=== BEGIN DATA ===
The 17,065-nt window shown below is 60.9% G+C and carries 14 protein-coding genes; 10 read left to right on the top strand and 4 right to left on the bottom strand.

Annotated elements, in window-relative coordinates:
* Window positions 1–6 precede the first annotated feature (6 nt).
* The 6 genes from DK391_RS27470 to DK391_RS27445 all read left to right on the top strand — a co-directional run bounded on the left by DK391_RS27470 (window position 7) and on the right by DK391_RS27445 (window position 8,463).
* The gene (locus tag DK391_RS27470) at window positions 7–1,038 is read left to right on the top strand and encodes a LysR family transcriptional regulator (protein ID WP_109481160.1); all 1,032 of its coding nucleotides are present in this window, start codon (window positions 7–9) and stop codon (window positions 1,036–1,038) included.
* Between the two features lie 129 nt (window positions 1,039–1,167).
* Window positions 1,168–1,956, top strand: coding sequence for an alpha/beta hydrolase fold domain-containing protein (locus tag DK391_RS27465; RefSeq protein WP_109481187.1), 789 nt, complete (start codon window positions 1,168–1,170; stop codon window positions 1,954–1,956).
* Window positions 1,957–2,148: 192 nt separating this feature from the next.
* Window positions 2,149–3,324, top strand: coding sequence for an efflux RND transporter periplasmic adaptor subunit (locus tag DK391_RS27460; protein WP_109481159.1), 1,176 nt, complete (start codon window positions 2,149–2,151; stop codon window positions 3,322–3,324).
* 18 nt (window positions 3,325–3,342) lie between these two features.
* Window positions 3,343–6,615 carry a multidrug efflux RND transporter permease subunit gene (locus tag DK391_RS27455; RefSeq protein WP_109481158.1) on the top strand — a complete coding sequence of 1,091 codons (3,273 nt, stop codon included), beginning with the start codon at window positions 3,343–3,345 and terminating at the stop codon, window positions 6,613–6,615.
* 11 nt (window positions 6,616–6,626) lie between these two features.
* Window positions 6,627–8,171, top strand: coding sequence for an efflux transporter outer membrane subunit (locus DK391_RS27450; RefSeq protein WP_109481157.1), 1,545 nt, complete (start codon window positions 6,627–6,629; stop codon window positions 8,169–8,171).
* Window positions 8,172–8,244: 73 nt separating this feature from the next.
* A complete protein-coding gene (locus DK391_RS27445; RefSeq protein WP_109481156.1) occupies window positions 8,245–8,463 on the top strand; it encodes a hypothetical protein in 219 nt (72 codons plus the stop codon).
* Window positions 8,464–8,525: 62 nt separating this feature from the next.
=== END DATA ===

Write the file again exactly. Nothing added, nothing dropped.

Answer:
The 17,065-nt window shown below is 60.9% G+C and carries 14 protein-coding genes; 10 read left to right on the top strand and 4 right to left on the bottom strand.

Annotated elements, in window-relative coordinates:
* Window positions 1–6 precede the first annotated feature (6 nt).
* The 6 genes from DK391_RS27470 to DK391_RS27445 all read left to right on the top strand — a co-directional run bounded on the left by DK391_RS27470 (window position 7) and on the right by DK391_RS27445 (window position 8,463).
* The gene (locus tag DK391_RS27470) at window positions 7–1,038 is read left to right on the top strand and encodes a LysR family transcriptional regulator (protein ID WP_109481160.1); all 1,032 of its coding nucleotides are present in this window, start codon (window positions 7–9) and stop codon (window positions 1,036–1,038) included.
* Between the two features lie 129 nt (window positions 1,039–1,167).
* Window positions 1,168–1,956, top strand: coding sequence for an alpha/beta hydrolase fold domain-containing protein (locus tag DK391_RS27465; RefSeq protein WP_109481187.1), 789 nt, complete (start codon window positions 1,168–1,170; stop codon window positions 1,954–1,956).
* Window positions 1,957–2,148: 192 nt separating this feature from the next.
* Window positions 2,149–3,324, top strand: coding sequence for an efflux RND transporter periplasmic adaptor subunit (locus tag DK391_RS27460; protein WP_109481159.1), 1,176 nt, complete (start codon window positions 2,149–2,151; stop codon window positions 3,322–3,324).
* 18 nt (window positions 3,325–3,342) lie between these two features.
* Window positions 3,343–6,615 carry a multidrug efflux RND transporter permease subunit gene (locus tag DK391_RS27455; RefSeq protein WP_109481158.1) on the top strand — a complete coding sequence of 1,091 codons (3,273 nt, stop codon included), beginning with the start codon at window positions 3,343–3,345 and terminating at the stop codon, window positions 6,613–6,615.
* 11 nt (window positions 6,616–6,626) lie between these two features.
* Window positions 6,627–8,171, top strand: coding sequence for an efflux transporter outer membrane subunit (locus DK391_RS27450; RefSeq protein WP_109481157.1), 1,545 nt, complete (start codon window positions 6,627–6,629; stop codon window positions 8,169–8,171).
* Window positions 8,172–8,244: 73 nt separating this feature from the next.
* A complete protein-coding gene (locus DK391_RS27445; RefSeq protein WP_109481156.1) occupies window positions 8,245–8,463 on the top strand; it encodes a hypothetical protein in 219 nt (72 codons plus the stop codon).
* Window positions 8,464–8,525: 62 nt separating this feature from the next.